Taxpayers who have been treated badly by the Canada Revenue Agency often wonder whether they can sue the Agency.
The answer is yes. However, it is important to realize two things.
First, suing the CRA does not necessarily have anything to do with contesting a tax assessment, and the Agency’s actions are almost always irrelevant when you are appealing your assessment. The fact that the auditor did things he or she should not have, or that Collections officials overstepped their authority, or that a supervisor did not return your calls before the assessment was issued, generally has no bearing on your appeal, and the judge will ignore these issues. The only thing that matters on an appeal to the Tax Court of Canada is whether the assessment is correct. (There are some situations where, if the CRA obtained information illegally, they cannot use that information in Court, but this is generally limited to criminal prosecutions where you are protected by the Charter of Rights.)
Second, if Agency officials were acting within the bounds of their authority and were not acting maliciously, you will not succeed in a lawsuit simply because they did something wrong. You will normally have to show negligence or malice.
A lawsuit against the CRA for negligent or malicious acts can be brought in either Federal Court or the province’s superior court. Note that there may be short time limits within which you must start your lawsuit, and that these can vary by province (based on the Crown Liability and Proceedings Act).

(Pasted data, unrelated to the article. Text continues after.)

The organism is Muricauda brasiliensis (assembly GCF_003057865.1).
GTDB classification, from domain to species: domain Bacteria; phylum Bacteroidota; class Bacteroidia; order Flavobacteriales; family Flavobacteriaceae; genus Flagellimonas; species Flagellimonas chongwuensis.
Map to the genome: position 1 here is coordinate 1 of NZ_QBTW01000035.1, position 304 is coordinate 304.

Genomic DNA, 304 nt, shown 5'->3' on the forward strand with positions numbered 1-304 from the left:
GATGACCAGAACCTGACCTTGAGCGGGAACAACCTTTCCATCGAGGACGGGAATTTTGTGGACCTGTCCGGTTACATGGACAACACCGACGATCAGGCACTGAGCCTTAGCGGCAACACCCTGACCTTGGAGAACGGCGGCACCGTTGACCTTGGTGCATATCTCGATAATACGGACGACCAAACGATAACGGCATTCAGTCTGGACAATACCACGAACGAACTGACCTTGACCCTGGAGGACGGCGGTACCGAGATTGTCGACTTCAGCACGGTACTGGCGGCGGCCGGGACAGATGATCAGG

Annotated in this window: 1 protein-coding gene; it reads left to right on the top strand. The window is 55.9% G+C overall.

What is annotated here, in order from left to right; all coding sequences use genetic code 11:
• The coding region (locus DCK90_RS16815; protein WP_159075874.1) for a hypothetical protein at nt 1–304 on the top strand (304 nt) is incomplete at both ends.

Examples of lawsuits that have succeeded include the following:
- Chhabra (1989 — Federal Court of Appeal). The Court awarded damages (including exemplary damages, which are similar to punitive damages) for malicious action on the part of Revenue Canada Collections officials in trying to collect taxes owing.
- Luo (1997 — Ontario Superior Court). An employee of the Unemployment Insurance Commission negligently provided an individual with wrong information about entitlement to benefits, and the individual relied on that information to his detriment. The government was foundliable.
- Groupe Enico and Archambault (2016 — Quebec Court of Appeal). This was a lawsuit against Revenu Québec (RQ), which administers the GST and Quebec Sales Tax in Quebec. RQ Collections officials proceeded with collection action to seize hundreds of thousands of dollars from a company, even though the Audit group which had issued the assessments had advised Collections that the assessments were wrong and were going to be substantially reduced. RQ was found to have been negligent and malicious in various ways. The total damage award to Archambault and his company was $3 million, including $1 million in punitive damages, plus legal fees. This case was decided under the Quebec Civil Code, unlike the common law which applies in all other provinces, so it is uncertain how applicable it is to other provinces.
Of course, there have been many other lawsuits where the taxpayer was not successful.